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Physics/Parallel Circuit


Part 1: Two square, parallel conducting plates of side lengths 50 cm are separated by 0.9mm. What potential difference is casued by charges of +/- 80 C on the plates?

a. 32, 500 V  b. 17,000  c. 1100  d. 105 e. 550

I started out by solving for the electric field. I did Electric Field = (9 x 10^9)(80)(-80) / (0.009m^2). I got -7.11 x 10^17. Then I did Voltage difference = (-7.11 x 10^17) (0.009m), but my answer doesn't match the ones in the option.

Part 2: In the above question what charge is required to cause a potential difference of 1500 V between the plates?

a. 3.7 microC  b. 15  c. 7.3  d. 23  e.45

Hello Sona,

1. Please go to the website
See the sections: "Theory of operation" and "Parallel-plate model".
Note the 2 formulas for capacitance that apply to a parallel plate capacitor:
C = epsilon*A/d and C = q/V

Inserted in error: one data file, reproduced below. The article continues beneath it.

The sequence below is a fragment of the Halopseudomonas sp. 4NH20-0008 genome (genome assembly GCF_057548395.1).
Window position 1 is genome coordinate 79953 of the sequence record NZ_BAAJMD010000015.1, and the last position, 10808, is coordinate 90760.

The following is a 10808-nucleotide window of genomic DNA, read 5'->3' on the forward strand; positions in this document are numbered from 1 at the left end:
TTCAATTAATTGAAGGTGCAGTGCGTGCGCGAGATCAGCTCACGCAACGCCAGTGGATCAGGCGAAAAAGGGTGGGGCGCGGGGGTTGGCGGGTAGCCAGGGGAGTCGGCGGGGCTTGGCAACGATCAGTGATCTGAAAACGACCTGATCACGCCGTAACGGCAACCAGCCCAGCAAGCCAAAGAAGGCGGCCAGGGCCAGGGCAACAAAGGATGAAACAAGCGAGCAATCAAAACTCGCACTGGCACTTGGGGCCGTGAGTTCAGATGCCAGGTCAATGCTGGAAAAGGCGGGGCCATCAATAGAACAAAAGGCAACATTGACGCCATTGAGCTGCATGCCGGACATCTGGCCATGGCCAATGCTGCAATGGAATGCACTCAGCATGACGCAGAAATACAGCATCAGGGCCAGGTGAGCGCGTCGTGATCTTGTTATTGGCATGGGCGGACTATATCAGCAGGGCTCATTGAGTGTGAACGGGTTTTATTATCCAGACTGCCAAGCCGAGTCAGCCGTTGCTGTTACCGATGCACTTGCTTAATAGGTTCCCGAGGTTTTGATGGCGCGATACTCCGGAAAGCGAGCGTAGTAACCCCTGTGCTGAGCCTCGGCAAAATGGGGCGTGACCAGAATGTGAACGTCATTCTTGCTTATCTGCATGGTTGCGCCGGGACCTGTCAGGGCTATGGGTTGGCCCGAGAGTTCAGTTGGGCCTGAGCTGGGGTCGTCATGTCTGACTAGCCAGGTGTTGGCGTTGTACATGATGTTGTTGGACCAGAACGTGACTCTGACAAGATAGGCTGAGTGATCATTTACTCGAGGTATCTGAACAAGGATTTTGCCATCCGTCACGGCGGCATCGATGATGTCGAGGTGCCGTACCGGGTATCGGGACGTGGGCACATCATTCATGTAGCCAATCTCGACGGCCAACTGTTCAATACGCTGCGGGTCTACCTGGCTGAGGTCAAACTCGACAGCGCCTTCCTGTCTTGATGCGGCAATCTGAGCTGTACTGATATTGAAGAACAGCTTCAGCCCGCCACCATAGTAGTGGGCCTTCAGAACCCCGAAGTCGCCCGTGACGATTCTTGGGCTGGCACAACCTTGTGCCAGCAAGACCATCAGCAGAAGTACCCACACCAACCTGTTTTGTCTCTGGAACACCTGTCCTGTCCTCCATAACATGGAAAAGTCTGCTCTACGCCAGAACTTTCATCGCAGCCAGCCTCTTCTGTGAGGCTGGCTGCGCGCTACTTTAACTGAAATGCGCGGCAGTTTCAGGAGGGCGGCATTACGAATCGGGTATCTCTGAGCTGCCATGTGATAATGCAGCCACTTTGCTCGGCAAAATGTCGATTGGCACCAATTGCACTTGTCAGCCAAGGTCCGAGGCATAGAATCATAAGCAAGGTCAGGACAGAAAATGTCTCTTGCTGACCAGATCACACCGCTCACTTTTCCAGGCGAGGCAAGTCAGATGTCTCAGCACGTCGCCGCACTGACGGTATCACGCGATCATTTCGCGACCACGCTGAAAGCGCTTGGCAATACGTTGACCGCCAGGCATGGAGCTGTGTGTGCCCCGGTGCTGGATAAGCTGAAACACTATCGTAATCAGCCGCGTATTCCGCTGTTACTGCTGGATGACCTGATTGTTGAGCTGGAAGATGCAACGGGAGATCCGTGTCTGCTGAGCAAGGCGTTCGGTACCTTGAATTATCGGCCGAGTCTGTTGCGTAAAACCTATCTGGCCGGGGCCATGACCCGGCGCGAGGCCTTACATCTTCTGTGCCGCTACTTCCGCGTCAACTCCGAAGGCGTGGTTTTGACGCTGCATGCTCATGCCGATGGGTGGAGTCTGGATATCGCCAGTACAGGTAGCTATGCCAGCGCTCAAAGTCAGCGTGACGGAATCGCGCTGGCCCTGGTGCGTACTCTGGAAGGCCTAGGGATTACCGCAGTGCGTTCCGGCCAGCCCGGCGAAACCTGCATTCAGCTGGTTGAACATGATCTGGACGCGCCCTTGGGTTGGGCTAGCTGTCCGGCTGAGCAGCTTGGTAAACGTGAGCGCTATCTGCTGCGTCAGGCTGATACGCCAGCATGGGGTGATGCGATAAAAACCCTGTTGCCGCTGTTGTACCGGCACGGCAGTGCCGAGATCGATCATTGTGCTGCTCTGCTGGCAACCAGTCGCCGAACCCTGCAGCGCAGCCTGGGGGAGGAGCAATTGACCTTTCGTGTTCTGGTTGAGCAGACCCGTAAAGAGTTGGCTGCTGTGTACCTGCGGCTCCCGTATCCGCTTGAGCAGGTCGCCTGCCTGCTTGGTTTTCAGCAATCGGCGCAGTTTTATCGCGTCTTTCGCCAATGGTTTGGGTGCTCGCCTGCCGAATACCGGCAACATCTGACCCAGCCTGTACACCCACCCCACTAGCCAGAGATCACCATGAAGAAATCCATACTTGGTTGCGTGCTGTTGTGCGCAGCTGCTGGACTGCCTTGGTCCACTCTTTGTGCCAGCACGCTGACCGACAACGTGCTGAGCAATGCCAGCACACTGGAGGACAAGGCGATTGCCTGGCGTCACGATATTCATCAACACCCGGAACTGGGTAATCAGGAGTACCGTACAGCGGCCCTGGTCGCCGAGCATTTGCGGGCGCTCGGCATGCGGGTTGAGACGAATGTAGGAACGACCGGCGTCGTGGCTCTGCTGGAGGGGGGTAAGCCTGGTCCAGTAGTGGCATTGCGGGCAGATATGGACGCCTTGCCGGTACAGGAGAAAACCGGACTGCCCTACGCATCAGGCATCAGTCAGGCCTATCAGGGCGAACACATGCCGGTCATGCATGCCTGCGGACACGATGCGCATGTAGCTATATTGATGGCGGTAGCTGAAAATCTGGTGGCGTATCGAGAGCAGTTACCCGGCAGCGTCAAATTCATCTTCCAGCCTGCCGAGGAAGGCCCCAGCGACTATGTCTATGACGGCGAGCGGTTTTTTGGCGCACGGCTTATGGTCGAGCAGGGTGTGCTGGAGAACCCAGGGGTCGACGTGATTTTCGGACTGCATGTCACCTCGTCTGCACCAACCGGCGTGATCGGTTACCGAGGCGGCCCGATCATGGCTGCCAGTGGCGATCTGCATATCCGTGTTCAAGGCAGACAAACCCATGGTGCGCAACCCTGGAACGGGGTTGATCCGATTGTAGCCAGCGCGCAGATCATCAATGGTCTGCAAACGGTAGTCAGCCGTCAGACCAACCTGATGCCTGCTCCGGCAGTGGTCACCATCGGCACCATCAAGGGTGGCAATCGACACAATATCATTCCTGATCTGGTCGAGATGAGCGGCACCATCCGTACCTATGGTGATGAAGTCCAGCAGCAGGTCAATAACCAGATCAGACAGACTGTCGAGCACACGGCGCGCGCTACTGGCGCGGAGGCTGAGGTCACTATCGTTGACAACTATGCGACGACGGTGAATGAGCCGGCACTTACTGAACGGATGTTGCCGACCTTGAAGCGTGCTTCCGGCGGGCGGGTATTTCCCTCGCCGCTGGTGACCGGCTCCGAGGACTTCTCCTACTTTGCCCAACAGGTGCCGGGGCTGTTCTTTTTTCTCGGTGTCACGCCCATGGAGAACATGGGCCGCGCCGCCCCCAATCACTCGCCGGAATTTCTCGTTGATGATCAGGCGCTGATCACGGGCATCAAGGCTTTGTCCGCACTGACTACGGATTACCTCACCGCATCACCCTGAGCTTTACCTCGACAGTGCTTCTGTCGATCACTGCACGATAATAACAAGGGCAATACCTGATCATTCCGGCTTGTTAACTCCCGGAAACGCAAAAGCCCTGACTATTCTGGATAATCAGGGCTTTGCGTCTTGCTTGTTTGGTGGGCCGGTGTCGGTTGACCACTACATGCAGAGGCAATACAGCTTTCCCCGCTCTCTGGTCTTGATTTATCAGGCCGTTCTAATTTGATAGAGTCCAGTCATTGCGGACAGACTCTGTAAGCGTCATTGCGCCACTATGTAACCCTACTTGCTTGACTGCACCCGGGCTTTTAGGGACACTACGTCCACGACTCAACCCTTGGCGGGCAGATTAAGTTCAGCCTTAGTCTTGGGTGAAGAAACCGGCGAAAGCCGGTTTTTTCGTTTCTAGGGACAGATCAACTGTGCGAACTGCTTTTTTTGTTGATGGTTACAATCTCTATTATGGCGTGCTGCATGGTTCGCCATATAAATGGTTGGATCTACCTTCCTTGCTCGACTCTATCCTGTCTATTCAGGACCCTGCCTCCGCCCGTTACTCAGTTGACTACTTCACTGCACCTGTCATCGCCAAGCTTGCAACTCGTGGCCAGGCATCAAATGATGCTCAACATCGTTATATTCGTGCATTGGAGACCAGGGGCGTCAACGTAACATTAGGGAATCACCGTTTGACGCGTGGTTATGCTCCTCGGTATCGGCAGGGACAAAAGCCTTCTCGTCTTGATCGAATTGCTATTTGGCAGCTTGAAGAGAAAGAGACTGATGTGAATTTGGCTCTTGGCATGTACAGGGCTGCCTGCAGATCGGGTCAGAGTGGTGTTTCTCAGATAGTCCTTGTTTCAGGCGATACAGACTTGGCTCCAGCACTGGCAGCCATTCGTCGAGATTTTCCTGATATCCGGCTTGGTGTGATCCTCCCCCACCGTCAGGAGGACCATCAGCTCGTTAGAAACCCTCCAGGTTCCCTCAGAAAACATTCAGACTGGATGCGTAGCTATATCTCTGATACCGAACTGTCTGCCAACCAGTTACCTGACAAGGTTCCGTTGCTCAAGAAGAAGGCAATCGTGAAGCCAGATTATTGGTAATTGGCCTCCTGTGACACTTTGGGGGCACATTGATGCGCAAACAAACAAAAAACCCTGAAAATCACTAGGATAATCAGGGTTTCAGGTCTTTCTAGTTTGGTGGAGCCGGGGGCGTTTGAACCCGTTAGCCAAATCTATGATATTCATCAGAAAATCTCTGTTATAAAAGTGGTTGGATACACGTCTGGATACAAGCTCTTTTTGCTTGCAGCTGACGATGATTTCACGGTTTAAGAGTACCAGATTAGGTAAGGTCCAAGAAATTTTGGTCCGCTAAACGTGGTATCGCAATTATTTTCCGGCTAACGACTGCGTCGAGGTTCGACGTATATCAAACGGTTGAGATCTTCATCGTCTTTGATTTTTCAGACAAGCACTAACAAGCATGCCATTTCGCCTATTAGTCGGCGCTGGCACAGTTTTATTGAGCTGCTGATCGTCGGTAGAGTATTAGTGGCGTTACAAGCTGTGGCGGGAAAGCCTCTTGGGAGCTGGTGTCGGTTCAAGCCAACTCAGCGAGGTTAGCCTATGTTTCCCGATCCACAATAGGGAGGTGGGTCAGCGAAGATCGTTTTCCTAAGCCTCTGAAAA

In those formulas:
epsilon is the applicable permitivity constant,
A is the area in meter^2 of the plates,
d is the distance in meters between them,
the plates have charge q and -q in Coulombs,
and V is the potential difference in Volts between them.
If we assume there is just air between the plates, the permitivity is  8.85x10^-12 farads/meter.

Since C = C, we can write
q/V = epsilon*A/d

Plug in the data and solve for V.

2. Now q is unknown and V = 1500 V. Solve for q.

I hope this helps,


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Steve Johnson


I would be delighted to help with questions up through the first year of college Physics. Particularly Electricity, Electronics and Newtonian Mechanics (motion, acceleration etc.). I decline questions on relativity and Atomic Physics. I also could discuss the Space Shuttle and space flight in general.


I have a BS in Physics and an MS in Electrical Engineering. I am retired now. My professional career was in Electrical Engineering with considerable time spent working with accelerometers, gyroscopes and flight dynamics (Physics related topics) while working on the Space Shuttle. I gave formal classroom lessons to technical co-workers periodically over a several year period.

BS Physics, North Dakota State University
MS Electrical Engineering, North Dakota State University

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